Predicting interest rates using shrinkage methods, real-time diffusion indexes, and model combinations

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In the context of predicting the term structure of interest rates, we explore the marginal predictive content of real-time macroeconomic diffusion indexes extracted from a “data rich” real-time data set, when used in dynamic Nelson–Siegel (NS) models of the variety discussed in Svensson (NBER technical report, 1994; NSS) and Diebold and Li (Journal of Econometrics, 2006, 130, 337–364; DNS). Our diffusion indexes are constructed using principal component analysis with both targeted and untargeted predictors, with targeting done using the lasso and elastic net. Our findings can be summarized as follows. First, the marginal predictive content of real-time diffusion indexes is significant for the preponderance of the individual models that we examine. The exception to this finding is the post “Great Recession” period. Second, forecast combinations that include only yield variables result in our most accurate predictions, for most sample periods and maturities. In this case, diffusion indexes do not have marginal predictive content for yields and do not seem to reflect unspanned risks. This points to the continuing usefulness of DNS and NSS models that are purely yield driven. Finally, we find that the use of fully revised macroeconomic data may have an important confounding effect upon results obtained when forecasting yields, as prior research has indicated that diffusion indexes are often useful for predicting yields when constructed using fully revised data, regardless of whether forecast combination is used, or not. Nevertheless, our findings also underscore the potential importance of using machine learning, data reduction, and shrinkage methods in contexts such as term structure modeling.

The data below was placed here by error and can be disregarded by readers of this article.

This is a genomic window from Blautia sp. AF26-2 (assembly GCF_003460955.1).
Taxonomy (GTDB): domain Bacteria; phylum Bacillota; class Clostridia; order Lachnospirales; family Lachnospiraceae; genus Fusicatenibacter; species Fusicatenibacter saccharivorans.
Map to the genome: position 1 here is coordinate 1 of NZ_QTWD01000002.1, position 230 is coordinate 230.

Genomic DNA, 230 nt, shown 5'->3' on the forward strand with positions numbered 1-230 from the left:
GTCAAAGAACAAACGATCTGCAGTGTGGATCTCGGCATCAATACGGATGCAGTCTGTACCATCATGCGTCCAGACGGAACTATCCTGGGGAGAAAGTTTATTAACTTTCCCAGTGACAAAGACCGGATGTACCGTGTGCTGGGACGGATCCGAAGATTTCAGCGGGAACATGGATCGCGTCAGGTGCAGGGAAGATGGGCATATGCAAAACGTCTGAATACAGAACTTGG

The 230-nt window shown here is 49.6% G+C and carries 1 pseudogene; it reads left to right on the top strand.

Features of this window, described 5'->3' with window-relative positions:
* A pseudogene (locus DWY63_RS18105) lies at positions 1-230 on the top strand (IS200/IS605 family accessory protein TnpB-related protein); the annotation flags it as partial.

Original languageEnglish (US)
Pages (from-to)587-613
Number of pages27
JournalJournal of Applied Econometrics
Issue number5
StatePublished - Aug 1 2020

All Science Journal Classification (ASJC) codes

  • Social Sciences (miscellaneous)
  • Economics and Econometrics


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